More caves to the south

But looking back toward the rookery she saw what looked like more sea caves. Leaving the exploration of the southern end of the bay for another time, she paddled toward them. The entrances were guarded by posses of marine life, but she was able to get close enough to see they were worth investigating when their guardians had departed later in the year.

Another tantalizing cave

Another tantalizing cave

Happy with the discovery of caves, she meandered back toward the put in. She’d been out for about 2 1/2 hours and although the fog had stayed pretty dense for most of the paddle, from time to time it would lift and she could see the shore and the many rock formations that surrounded the little bay on the outside. She surfed a tiny, smoothly rolling wave onto the sand and got the boat back on the truck. It was warm, so she wrapped her towel around her waist and wore her bathing suit home. It was a great little paddle – mild but really interesting. Slowly her knowledge of the Crescent City kayaking environs was growing.

But she still missed her buddy.

Do you have a favorite paddle spot around Crescent City? Please tell us about it by clicking below!


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By Tsunami Ranger John Lull

Editor’s Note: This is Part II of a multi-part series, Greatest Hits “And Misses” of the Tsunami Rangers. In this post, TR John Lull gives us his “Greatest Hit”. 

paddled like hell up the face, barely making it over, only to be confronted by another wave, and another, until I finally broke free

Eric Soares breaking the wave barrier… “I paddled like hell up the face, barely making it over, only to be confronted by another wave, and another, until I finally broke free.”

Greatest Hit: On a late Summer afternoon way back in the early ‘90s, I pulled into a coastal coffee shop for a double espresso on my way to a Tsunami Ranger multi-day kayak camping trip on the southern Oregon coast. Our general plan was to launch the next morning and paddle several miles south to a secluded cove near “Dreamer Island” and set up camp. Several people in the shop were discussing the strong wind blowing out of the northwest. I overheard the following comment: “I sure wouldn’t want to be out on a boat today”. My thought was these people don’t know anything about the seaworthiness of a kayak, so what do they know? At least that’s what I tried to believe. Once back in the car I started to worry that my boat might blow off the car rack as I headed to our rendezvous. I was hoping the wind would die by the next morning. Wishful thinking.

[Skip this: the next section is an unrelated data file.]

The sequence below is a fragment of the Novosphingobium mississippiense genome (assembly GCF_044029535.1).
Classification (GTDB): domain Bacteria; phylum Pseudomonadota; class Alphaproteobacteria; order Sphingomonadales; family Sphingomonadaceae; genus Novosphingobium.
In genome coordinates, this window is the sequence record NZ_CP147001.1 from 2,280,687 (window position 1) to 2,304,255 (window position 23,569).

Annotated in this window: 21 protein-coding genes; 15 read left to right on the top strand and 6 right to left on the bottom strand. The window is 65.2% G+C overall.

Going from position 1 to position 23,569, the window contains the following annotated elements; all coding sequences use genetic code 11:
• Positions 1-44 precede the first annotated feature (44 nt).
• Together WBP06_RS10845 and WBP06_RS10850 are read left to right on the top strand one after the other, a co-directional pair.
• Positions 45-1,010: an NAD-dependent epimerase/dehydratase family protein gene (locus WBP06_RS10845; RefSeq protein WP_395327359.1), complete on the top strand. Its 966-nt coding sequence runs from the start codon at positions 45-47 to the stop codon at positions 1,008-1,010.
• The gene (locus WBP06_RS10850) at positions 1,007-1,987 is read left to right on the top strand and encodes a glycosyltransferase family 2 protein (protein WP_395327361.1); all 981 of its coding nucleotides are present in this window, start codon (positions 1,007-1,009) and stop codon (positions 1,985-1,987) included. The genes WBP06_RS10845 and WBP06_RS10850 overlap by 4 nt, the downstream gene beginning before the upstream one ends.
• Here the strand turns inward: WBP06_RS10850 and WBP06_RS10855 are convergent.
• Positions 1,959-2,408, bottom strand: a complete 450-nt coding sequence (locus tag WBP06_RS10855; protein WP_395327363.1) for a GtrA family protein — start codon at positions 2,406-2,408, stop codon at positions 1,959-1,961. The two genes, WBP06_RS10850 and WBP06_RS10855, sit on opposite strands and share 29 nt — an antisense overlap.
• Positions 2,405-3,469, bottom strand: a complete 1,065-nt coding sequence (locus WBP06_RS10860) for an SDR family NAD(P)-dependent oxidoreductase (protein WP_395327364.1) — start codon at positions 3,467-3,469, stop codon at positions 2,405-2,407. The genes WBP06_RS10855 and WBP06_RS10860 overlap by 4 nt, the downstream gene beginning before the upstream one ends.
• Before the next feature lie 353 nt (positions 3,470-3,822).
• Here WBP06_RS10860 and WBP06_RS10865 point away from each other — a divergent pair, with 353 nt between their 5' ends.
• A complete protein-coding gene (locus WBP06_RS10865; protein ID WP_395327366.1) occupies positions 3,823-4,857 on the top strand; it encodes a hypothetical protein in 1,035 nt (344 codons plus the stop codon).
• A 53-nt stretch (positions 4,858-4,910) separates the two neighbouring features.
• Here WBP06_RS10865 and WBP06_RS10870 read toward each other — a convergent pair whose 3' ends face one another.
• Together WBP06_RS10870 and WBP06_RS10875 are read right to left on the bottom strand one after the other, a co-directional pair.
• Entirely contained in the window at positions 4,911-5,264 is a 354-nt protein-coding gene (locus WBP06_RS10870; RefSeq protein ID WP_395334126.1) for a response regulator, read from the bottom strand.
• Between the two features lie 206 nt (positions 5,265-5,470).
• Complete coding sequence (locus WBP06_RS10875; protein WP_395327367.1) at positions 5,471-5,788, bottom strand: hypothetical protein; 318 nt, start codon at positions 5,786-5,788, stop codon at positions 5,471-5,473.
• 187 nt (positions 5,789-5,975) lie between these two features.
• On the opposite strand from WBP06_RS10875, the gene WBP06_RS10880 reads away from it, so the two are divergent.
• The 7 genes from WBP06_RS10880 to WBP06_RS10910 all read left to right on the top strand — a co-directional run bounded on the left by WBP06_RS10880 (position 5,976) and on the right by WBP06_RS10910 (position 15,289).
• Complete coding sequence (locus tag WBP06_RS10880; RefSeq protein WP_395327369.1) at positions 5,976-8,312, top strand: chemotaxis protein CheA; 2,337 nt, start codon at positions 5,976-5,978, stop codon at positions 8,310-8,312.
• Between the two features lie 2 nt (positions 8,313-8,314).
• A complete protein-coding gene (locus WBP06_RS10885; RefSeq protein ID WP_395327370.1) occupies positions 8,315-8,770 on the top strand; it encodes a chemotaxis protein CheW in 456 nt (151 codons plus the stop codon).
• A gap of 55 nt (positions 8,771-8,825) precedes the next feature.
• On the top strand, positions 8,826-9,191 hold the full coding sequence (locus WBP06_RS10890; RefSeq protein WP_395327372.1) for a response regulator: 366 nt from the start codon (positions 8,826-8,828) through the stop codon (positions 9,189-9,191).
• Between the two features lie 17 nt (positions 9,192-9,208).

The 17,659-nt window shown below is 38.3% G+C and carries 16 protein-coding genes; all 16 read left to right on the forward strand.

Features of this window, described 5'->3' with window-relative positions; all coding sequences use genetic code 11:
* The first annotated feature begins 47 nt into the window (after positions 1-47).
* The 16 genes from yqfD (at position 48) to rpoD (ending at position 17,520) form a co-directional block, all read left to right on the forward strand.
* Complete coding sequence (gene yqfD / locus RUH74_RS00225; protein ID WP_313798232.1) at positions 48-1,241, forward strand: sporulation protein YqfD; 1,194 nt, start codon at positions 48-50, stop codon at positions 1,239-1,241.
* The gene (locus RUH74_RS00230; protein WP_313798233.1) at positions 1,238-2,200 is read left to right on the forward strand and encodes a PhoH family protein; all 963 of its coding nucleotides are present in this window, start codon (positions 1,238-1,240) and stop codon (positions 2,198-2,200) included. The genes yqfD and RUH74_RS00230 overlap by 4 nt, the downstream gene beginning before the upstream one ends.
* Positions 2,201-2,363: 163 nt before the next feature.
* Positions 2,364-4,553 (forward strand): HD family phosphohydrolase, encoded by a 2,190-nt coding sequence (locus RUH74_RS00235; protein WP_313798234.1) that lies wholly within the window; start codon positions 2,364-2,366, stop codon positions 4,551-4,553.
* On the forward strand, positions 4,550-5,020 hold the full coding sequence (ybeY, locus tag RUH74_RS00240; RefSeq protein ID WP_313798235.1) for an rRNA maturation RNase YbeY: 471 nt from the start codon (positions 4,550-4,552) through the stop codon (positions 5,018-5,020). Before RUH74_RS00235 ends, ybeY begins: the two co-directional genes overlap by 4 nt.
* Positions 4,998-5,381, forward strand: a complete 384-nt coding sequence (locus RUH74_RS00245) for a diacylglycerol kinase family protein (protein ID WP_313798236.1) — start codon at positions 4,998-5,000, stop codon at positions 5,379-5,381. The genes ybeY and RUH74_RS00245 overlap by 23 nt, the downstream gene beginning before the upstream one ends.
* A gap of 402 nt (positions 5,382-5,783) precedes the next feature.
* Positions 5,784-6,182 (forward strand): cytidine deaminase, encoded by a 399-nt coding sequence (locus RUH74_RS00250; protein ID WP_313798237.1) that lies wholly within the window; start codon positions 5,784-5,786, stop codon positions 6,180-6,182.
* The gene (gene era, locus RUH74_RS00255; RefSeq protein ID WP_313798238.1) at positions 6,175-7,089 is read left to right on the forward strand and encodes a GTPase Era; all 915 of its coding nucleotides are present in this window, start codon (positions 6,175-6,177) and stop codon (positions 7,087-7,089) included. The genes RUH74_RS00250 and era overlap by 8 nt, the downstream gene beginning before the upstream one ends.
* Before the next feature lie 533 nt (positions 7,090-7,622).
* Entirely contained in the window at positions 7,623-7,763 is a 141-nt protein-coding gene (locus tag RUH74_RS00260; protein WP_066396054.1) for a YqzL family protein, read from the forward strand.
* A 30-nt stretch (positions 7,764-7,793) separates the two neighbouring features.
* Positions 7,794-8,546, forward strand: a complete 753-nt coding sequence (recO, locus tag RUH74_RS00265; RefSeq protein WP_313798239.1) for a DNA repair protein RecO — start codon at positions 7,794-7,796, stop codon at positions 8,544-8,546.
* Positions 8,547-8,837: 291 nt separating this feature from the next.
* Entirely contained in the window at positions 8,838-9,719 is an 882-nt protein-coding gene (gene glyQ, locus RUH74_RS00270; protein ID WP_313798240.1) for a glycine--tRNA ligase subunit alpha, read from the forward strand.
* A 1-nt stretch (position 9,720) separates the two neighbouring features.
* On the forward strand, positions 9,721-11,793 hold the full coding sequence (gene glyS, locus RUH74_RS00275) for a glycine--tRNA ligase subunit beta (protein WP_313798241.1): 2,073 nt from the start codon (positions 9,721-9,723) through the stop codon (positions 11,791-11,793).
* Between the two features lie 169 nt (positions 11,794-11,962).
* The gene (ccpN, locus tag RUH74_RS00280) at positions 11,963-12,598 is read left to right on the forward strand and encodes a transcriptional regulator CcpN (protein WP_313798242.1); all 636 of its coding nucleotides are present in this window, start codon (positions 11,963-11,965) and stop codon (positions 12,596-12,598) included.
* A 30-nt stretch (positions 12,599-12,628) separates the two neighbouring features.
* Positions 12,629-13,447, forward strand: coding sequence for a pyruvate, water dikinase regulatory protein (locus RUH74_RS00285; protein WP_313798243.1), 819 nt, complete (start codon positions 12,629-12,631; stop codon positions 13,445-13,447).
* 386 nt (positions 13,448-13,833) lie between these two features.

Dreamer Island on a flat day - yeah, right!

Dreamer Island on a flat day – yeah, right!

The next day eight of us began packing kayaks on a windswept beach. That’s right, the wind didn’t die; if anything it increased in strength. The damp sand was blowing waist-high, sandblasting our kayaks and gear while the waves roared out on the ocean and the sky was full of mist. Not a good sign. Dave Whalen produced a weather radio and we listened to a description of the conditions (which we could very well see for ourselves): NW wind to 35 knots with stronger gusts; seas 10 to 12 feet. A passing tourist eyed us warily and finally shook her head telling us we were out of our minds. Inwardly I couldn’t help but agree, but then again we’d be getting a free ride going downwind. What could possibly go wrong? So of course no one voiced the idea of aborting the mission.

It gets windy there...real windy.

It gets windy there…real windy.

It was true that we could run with the wind once out at sea but first we had some obstacles to overcome. After crossing the lagoon, we would have to transport heavily loaded kayaks fifty yards through the sandstorm across the beach, launch into a substantial surf zone, and get past the rocky gauntlet to the south where we could see huge waves crashing in a welter of whitewater over and through the jagged rocks. Worst of all, we would have to perform these tasks in howling wind with little or no chance of communication once on the water.